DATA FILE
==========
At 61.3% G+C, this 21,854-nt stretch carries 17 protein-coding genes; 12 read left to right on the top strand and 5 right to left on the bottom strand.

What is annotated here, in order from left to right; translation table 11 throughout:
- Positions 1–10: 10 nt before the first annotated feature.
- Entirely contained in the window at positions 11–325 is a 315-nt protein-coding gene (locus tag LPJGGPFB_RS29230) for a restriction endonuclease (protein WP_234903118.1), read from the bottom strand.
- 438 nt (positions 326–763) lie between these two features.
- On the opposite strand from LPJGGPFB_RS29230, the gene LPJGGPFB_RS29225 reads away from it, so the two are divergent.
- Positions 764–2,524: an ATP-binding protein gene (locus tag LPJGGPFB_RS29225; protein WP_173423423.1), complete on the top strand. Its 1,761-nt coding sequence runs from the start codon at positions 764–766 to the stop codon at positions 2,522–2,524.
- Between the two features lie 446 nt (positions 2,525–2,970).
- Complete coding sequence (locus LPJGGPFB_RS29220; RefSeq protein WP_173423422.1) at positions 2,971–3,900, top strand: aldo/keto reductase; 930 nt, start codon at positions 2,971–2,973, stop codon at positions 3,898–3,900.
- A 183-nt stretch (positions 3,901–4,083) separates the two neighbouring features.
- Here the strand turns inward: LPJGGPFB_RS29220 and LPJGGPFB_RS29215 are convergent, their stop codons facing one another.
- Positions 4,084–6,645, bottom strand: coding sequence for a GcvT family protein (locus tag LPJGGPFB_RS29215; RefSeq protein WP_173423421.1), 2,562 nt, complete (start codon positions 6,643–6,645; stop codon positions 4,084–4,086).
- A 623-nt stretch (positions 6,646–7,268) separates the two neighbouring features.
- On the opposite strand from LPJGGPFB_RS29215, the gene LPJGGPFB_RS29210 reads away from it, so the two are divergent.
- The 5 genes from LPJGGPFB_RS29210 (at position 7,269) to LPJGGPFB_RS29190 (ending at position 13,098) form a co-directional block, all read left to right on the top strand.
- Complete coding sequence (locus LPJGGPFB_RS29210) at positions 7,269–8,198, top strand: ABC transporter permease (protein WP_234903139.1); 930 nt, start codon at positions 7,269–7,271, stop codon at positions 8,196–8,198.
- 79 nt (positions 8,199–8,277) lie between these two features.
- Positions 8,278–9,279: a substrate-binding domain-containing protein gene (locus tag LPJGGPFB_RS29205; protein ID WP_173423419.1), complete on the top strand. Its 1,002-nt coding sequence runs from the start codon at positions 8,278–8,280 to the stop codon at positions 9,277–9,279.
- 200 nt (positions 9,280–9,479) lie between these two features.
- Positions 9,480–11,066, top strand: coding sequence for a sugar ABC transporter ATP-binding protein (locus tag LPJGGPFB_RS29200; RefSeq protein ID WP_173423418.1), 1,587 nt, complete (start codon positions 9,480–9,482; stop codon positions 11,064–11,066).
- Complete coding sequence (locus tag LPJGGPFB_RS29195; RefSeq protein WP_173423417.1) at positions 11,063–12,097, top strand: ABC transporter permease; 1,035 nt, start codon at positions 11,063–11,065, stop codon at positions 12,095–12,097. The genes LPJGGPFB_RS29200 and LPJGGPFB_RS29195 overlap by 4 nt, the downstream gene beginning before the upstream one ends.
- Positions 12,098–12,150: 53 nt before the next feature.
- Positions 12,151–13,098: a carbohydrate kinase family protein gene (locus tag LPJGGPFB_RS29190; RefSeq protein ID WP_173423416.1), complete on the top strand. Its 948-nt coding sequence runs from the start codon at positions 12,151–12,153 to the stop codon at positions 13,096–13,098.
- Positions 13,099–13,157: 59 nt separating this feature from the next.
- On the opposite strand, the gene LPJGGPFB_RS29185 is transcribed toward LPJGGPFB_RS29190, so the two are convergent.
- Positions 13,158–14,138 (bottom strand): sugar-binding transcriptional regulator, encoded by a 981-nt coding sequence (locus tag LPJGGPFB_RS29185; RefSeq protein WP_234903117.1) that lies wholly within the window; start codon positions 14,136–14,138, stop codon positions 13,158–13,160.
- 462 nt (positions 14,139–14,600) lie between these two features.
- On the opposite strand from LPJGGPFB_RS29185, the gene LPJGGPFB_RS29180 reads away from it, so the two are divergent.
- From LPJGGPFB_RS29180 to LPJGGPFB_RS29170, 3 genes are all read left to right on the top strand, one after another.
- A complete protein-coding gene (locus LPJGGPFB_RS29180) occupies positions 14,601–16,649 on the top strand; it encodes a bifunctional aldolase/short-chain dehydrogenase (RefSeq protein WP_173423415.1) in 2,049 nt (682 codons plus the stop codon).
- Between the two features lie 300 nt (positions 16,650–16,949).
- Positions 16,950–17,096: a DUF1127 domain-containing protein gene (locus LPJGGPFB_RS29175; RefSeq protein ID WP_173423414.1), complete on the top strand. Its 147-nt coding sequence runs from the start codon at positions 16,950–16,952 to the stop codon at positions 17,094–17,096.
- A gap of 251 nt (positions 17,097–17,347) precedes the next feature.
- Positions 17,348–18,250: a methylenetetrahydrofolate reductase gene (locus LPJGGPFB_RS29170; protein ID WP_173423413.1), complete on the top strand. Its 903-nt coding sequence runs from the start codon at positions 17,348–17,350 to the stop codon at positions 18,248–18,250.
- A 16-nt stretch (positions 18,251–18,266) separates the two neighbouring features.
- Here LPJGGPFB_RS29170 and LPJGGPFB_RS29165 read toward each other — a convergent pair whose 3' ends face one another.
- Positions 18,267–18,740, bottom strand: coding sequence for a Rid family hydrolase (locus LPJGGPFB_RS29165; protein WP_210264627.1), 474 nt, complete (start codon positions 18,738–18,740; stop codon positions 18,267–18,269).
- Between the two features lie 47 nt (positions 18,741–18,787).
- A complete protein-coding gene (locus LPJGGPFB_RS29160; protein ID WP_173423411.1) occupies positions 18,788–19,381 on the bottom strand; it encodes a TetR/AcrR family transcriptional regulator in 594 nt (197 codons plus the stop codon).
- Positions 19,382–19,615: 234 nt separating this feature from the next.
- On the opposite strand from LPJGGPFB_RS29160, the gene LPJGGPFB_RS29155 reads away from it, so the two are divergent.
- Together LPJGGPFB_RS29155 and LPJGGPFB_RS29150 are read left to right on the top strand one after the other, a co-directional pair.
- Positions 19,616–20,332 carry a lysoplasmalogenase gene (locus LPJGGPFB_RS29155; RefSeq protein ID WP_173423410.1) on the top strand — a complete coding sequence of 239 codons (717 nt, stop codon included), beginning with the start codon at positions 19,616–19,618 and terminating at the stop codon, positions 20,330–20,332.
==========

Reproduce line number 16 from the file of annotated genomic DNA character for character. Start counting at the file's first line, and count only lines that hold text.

- Complete coding sequence (locus LPJGGPFB_RS29210) at positions 7,269–8,198, top strand: ABC transporter permease (protein WP_234903139.1); 930 nt, start codon at positions 7,269–7,271, stop codon at positions 8,196–8,198.